Over home and dale | NevadaAppeal.com

Over home and dale

Cory McConnell
Appeal Staff Writer

Johnson Street resident Chris Reed, right, talks about Carson City's proposal to tear down homes to extend Stewart Street to the north. His rental unit would be one of the four buildings affected. Also, from left: Katrina Cloward, Tiffany Mazza, Abraham Lesiuk and the dog, Buster. Cathleen Allison/Nevada Appeal

Plans to extend North Stewart Street and give crowded-in commuters another arterial for north-south travel through the congested center of town are under way, though there are obstacles – such as two houses and two multi-plexes.

Carson City supervisors are scheduled to appoint an appraiser on Thursday to take a look at the four parcels and determine their worth. At least two of the property owners, while not excited about selling, are resigned to the fact that they probably will.

“All we can do is the best that we can do,” said Beth Fry, who along with her husband, Gold, owns a duplex on East Park Street where designs show a future Stewart Street.

Fry is worried that whatever the city offers won’t be enough to replace the duplex she rents out for a total of $1,700 a month, however. First, she’ll be losing the income. Second, “there aren’t any duplexes available in Carson City” to replace it, she said.

Then there’s the renters to think about.

“They’re families. We really don’t want to displace them,” Fry said.

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Barbara Welch, whose parents lost the second-generation family home in Reno to a freeway in the 1960s, has owned her home on East Park Street for 30 years and is scheduled to make the last payment within the year.

Welch doesn’t live in the home now. Around 1984, she moved in with her ill father, who has since passed away. And last year, the man who was staying in the house died of cancer. Welch was “looking forward to getting back in and getting it back to being my home” until she got a call from an appraiser last week informing her of the city’s intentions.

“I believe everything happens for a reason,” she said. “Clearly I am not supposed to be living in this house for the rest of my life.”

Stewart Street, she said, needs to go somewhere.

“It’s a good thing. For years I’ve looked at Stewart (Street) and thought what a shame it basically just dead-ends.”

Owners of the other two parcels in the path of the proposed street extension could not be reached for comment but Don Winne Jr., son of the owner of a tri-plex at 1212 Johnson St., said he doesn’t see the sense in the project at all.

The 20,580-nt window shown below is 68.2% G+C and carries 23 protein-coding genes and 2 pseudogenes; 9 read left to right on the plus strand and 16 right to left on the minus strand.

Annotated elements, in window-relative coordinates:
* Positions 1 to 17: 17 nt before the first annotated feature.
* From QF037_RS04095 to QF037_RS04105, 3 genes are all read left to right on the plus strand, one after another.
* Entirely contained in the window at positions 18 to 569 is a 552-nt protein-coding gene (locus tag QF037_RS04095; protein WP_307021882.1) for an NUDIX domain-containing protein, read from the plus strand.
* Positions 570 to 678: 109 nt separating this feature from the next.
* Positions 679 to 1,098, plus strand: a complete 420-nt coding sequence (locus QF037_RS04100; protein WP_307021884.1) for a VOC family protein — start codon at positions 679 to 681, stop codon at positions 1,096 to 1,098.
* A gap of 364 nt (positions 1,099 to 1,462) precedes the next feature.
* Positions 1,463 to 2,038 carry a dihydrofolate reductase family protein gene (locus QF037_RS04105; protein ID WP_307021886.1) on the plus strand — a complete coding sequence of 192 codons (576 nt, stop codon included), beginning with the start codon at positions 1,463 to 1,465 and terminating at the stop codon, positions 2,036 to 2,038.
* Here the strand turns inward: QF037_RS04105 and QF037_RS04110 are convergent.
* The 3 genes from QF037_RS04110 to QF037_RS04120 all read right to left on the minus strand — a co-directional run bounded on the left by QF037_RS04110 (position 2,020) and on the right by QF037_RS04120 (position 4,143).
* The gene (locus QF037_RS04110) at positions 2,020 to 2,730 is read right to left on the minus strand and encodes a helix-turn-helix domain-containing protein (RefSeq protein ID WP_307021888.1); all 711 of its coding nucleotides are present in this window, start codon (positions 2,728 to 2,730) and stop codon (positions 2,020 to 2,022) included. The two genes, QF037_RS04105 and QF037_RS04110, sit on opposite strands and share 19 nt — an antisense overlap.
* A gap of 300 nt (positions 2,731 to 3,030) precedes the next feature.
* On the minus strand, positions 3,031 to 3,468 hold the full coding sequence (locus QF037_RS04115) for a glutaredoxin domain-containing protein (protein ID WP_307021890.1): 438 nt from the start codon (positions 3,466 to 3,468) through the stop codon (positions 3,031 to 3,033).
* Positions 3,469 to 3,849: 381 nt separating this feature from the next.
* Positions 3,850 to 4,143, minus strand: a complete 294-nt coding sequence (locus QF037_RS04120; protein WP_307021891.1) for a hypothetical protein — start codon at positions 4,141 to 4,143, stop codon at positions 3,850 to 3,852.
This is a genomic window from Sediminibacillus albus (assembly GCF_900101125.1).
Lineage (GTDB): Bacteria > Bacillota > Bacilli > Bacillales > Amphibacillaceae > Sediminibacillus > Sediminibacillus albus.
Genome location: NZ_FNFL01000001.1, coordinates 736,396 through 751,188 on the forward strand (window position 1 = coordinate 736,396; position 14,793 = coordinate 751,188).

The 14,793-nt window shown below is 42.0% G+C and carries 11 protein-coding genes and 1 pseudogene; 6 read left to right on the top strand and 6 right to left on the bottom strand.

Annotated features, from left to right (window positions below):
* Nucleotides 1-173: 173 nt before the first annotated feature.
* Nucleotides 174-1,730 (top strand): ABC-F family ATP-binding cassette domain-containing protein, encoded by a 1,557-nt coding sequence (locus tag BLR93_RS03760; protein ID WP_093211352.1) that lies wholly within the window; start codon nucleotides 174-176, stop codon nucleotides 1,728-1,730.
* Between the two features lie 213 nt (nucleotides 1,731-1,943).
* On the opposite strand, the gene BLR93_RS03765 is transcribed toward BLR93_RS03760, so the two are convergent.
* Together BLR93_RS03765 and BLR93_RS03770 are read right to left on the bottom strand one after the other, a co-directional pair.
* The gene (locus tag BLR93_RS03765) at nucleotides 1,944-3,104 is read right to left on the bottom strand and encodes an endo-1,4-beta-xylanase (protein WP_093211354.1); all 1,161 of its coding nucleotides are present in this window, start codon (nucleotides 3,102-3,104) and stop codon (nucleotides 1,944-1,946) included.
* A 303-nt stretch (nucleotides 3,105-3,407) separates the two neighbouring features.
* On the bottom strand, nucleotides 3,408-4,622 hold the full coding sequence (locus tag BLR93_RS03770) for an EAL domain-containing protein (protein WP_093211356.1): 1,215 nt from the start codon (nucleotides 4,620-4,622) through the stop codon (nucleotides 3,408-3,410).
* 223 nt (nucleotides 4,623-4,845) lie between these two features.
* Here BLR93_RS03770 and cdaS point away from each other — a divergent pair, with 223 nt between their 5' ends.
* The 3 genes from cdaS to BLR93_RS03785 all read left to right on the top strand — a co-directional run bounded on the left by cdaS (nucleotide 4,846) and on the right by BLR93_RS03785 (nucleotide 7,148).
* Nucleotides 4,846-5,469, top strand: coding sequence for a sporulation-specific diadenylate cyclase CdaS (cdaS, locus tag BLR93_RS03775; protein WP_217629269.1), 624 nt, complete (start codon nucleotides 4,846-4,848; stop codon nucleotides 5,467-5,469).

The several-block extension of Stewart Street, Winne said, will in effect make a large loop from North Roop Street to South Roop Street and will probably be unnecessary when the freeway opens, but the city will be demolishing affordable housing, such as his father’s, to build it.

Chris Reed, 20, who lives in one of Winne’s units, said there’s a need for more such homes in Carson City. Reed is currently collecting unemployment and said he was still able to move into the $650-a-month, two-bedroom apartment. Other places he found in town came with price tags closer to $800 a month.

“It’s hard to find a place like that around here,” Reed said.

The extension plan calls for stretching Stewart Street from its current ending at William Street north to Moody Street. Moody Street will be shortened and dead end near East Park Street, where the new Stewart Street will take over in its place.

The plan also includes a possible cul-de-sac on Corbett Street that would connect property the city recently purchased from the First Christian Church of Carson City to the Carson City School District’s alternative high schools. Deputy City Engineer John Flansberg said the city will need a slice of the high schools’ property and there’s been talk with the district of a land-swap, using the church property.

When it’s done, predicted to be in 2007, the extension will give commuters an option for north-south travel through the city’s congested core aside from heavily used Roop and Carson streets, say transportation officials. It will also give the city room to further widen Roop Street.

The city widened a portion of Roop Street from Beverly Drive to Winnie Lane this year – the grand reopening is scheduled for 10 a.m. Friday – and is planning to make it at least four lanes for its entire length. Without an extended Stewart Street, however, there wouldn’t be any place to redirect traffic from the heavily used Roop.

The widening of Roop will likely resume in 2008, after the Stewart Street extension is finished.

n Contact reporter Cory McConnell at cmcconnell@nevadaappeal.com or 881-1217.

If you go

WHAT: Carson City Board of Supervisors meeting

WHEN: 8:30 a.m. Thursday

WHERE: Sierra Room of the Carson City Community Center, 851 E. William St.

CALL: 887-2100